The Pantheon in Rome: Who Lies Beneath its Dome?
The Pantheon, a marvel of ancient Roman architecture, stands as a testament to the grandeur of the Roman Empire. With its magnificent dome, massive columns, and the oculus opening at its center, it has attracted millions of visitors for almost two millennia. But beyond its architectural splendor, the Pantheon also houses tombs of several illustrious figures. Let’s explore the significance of this iconic building and delve into the stories of those interred within its walls.
A Brief Overview of the Pantheon
The Pantheon was commissioned by Marcus Agrippa during the reign of Augustus (27 BC – 14 AD) and rebuilt by Emperor Hadrian around 126 AD after a fire. The name “Pantheon” is derived from the Ancient Greek words “pan” (all) and “theion” (divine). Originally, it was a temple dedicated to all the gods of ancient Rome. However, in the 7th century, it was consecrated as a Christian church, which significantly contributed to its preservation.
A Sanctuary for the Illustrious
The Pantheon is not just a historical or architectural landmark; it is also the final resting place for a number of renowned figures. Here are some of the most notable:
- Raphael (Raffaello Sanzio da Urbino):
- Who Was He? A Renaissance artist known for his frescoes in the Vatican and his Madonnas.
- His Tomb: His remains lie next to those of his fiancée, Maria Bibbiena. An inscription reads: “Here lies Raphael, by whom nature feared to be outdone while he lived, and when he died, feared herself to die.”
- Kings Vittorio Emanuele II and Umberto I:
- Who Were They? Vittorio Emanuele II was the first king of a unified Italy. His son, Umberto I, succeeded him.
- Their Tombs: Vittorio Emanuele II’s tomb is watched over by the statue of the goddess Roma, while Umberto I’s tomb is flanked by statues representing Strength and Prudence.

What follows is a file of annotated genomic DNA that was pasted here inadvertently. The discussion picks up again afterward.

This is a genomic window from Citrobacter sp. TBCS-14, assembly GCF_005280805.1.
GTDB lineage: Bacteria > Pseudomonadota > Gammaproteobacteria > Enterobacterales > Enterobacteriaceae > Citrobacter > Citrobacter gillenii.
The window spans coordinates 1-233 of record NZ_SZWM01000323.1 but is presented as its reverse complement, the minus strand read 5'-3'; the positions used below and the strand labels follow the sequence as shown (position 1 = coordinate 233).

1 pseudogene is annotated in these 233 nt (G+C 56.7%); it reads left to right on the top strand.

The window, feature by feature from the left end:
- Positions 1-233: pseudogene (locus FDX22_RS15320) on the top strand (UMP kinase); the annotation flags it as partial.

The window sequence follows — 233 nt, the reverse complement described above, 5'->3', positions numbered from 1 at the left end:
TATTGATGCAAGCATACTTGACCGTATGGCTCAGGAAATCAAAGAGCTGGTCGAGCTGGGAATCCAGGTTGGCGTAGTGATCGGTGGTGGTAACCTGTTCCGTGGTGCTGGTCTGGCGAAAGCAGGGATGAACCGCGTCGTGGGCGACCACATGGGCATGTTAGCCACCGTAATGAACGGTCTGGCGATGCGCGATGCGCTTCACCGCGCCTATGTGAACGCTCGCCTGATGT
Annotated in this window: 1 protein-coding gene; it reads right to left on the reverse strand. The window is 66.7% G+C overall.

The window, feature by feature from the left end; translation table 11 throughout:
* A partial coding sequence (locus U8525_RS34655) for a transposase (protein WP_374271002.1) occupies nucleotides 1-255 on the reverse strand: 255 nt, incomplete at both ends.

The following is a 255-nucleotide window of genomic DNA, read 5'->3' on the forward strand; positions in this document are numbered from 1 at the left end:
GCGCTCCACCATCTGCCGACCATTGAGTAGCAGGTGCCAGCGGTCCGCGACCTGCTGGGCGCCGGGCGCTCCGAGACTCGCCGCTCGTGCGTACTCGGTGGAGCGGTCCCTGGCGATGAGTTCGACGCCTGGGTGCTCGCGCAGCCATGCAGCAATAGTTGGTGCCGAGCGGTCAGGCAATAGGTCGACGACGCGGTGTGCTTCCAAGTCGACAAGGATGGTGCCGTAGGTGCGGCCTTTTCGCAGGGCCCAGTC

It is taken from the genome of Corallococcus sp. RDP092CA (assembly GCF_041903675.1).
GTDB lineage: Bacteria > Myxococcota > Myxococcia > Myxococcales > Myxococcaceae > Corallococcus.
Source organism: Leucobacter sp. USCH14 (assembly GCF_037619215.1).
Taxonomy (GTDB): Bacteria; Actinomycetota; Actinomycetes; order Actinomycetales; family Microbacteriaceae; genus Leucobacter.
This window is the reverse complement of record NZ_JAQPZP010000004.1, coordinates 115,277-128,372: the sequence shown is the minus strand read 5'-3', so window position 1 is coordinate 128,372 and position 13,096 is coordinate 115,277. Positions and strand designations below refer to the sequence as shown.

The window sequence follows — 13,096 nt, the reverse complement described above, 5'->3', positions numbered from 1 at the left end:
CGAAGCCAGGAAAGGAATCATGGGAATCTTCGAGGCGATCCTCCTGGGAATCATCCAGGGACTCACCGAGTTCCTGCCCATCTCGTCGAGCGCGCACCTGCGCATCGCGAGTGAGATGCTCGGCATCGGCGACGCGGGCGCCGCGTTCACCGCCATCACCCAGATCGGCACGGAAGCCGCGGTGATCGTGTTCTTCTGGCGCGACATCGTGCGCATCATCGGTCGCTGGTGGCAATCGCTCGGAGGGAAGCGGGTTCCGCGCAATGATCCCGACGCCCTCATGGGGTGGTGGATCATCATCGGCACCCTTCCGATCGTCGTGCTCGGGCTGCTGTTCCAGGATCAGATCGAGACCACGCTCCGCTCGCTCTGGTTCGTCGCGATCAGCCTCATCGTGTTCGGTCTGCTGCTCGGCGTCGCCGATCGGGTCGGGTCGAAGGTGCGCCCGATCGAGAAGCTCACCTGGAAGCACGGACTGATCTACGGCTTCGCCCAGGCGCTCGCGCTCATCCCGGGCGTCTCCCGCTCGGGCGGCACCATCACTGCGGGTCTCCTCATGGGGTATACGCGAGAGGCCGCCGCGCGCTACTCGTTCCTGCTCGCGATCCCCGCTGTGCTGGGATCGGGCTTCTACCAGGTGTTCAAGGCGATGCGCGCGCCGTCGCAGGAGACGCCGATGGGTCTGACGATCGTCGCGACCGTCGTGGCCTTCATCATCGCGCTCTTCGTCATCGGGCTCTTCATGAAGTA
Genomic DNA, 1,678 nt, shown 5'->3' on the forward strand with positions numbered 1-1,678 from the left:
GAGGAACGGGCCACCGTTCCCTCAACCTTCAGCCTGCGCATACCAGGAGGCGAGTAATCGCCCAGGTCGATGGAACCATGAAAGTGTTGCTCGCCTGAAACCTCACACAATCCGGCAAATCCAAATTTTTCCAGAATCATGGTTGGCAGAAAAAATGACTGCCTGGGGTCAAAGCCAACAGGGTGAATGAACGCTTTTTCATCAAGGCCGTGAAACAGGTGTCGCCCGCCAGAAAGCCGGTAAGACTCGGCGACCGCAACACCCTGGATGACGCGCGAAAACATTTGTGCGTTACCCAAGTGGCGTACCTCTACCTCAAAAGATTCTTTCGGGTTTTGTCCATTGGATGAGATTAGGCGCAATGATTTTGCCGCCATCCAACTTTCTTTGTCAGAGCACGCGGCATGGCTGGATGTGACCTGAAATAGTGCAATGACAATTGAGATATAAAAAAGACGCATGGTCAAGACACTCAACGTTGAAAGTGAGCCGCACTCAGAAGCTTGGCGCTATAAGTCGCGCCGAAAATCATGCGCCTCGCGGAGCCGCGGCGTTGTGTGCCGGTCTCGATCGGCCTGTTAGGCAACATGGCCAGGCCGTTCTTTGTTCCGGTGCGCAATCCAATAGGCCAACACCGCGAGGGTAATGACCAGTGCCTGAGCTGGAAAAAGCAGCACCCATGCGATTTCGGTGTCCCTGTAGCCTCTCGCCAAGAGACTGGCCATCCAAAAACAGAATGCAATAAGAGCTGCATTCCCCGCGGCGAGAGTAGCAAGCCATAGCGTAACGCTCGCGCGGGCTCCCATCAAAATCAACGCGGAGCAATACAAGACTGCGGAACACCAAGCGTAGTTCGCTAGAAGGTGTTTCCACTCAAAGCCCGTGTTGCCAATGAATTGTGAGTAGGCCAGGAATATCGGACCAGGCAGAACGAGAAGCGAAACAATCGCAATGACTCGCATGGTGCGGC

- Queen Margherita:
- Who Was She? The first queen of unified Italy and the wife of Umberto I.
- Her Tomb: Margherita, after whom the Margherita pizza is rumored to have been named, rests beside her husband, Umberto I.
- Baldassare Peruzzi:
- Who Was He? An architect and painter of the Renaissance period.
- His Tomb: Peruzzi’s tomb might not be as grand as some of the others, but the simple inscription speaks volumes about the respect he commanded in his time.
- Annibale Carracci:
- Who Was He? A leading painter of the Baroque period.
- His Tomb: Carracci, often considered one of the pioneers of Baroque painting, was laid to rest in the Pantheon, cementing its reputation as a resting place for artists of note.
- Medardo Rosso:
- Who Was He? An innovative Italian sculptor.
- His Tomb: While Rosso was primarily active in Paris, his remains were transferred to the Pantheon in the 1920s, decades after his death.
The Pantheon: A Living Monument
While many ancient structures suffer the ravages of time, the Pantheon remains not only structurally sound but also continues to function as a place of worship. Its dual role as both an architectural wonder and a sacred space has kept it alive in the heart of Rome.
The presence of tombs within the Pantheon adds another layer to its historical and cultural significance. By serving as the resting place for both royalty and artists, it underscores the reverence that the Romans had for the arts and the crucial role that both art and governance played in shaping the empire’s legacy.
The Pantheon is not just a magnificent ancient structure; it’s a bridge connecting eras, ideologies, and, most notably, people who shaped the course of Italian history and art. Those interred within its walls were not just individuals but symbols of epochs, movements, and ideas. As we wander through its vast interior, it’s essential to remember that beneath its grand dome lie stories of genius, leadership, love, and legacy. In understanding their tales, we gain a deeper appreciation of this extraordinary edifice and its place in history.